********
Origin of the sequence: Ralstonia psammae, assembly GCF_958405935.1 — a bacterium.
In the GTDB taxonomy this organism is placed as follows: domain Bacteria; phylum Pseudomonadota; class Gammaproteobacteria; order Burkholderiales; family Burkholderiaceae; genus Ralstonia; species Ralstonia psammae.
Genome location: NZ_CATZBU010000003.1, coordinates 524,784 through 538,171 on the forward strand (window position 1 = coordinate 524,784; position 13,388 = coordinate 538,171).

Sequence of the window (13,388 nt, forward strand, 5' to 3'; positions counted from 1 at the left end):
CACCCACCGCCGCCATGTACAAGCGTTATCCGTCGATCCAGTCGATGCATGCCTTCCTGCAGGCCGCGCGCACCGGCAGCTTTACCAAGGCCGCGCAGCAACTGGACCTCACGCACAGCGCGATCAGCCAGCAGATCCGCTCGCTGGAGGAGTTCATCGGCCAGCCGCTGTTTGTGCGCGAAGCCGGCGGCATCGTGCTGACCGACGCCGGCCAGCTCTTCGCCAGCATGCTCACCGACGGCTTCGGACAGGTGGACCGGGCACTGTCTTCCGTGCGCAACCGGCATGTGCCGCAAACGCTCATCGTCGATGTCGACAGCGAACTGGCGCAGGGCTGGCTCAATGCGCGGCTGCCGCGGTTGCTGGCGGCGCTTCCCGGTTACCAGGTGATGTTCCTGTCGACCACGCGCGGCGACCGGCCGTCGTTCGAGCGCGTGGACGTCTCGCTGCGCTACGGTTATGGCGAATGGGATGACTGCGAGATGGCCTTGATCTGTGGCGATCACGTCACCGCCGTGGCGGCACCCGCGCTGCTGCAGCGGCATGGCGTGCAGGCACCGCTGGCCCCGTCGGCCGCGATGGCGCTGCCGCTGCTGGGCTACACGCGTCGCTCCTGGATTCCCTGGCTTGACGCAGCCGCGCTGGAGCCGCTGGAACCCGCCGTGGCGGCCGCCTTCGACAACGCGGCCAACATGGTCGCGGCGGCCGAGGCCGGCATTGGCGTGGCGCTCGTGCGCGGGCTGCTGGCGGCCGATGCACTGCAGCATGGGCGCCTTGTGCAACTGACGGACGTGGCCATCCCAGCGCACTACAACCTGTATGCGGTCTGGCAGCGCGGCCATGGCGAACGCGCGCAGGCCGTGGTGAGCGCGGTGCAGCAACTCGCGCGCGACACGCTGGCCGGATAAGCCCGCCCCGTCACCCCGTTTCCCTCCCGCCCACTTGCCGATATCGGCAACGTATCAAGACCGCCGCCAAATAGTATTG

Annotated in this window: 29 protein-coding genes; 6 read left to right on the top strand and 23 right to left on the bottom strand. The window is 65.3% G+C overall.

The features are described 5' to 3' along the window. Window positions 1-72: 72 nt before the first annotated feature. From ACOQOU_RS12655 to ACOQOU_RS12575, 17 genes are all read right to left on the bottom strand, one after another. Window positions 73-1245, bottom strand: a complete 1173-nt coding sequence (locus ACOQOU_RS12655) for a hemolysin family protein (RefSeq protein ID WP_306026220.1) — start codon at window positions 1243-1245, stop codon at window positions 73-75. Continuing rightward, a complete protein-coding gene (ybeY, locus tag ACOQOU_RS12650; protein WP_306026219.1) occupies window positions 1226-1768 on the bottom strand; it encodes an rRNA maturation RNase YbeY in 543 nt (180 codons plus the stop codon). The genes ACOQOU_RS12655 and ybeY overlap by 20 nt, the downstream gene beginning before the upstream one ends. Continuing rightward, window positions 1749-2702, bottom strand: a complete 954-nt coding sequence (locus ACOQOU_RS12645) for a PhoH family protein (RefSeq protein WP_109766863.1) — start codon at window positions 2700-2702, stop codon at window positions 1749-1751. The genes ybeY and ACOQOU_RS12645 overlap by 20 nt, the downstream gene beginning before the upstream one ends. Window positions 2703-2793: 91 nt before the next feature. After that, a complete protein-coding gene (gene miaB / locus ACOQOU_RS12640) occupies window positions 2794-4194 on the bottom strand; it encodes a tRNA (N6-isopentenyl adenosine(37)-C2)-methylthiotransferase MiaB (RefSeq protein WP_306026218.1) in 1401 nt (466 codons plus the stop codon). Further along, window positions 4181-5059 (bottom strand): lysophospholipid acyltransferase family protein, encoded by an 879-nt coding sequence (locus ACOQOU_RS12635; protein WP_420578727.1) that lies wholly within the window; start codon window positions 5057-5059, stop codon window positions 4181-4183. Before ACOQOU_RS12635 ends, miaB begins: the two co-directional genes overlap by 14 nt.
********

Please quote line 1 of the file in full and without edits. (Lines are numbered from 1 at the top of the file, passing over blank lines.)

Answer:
Origin of the sequence: Ralstonia psammae, assembly GCF_958405935.1 — a bacterium.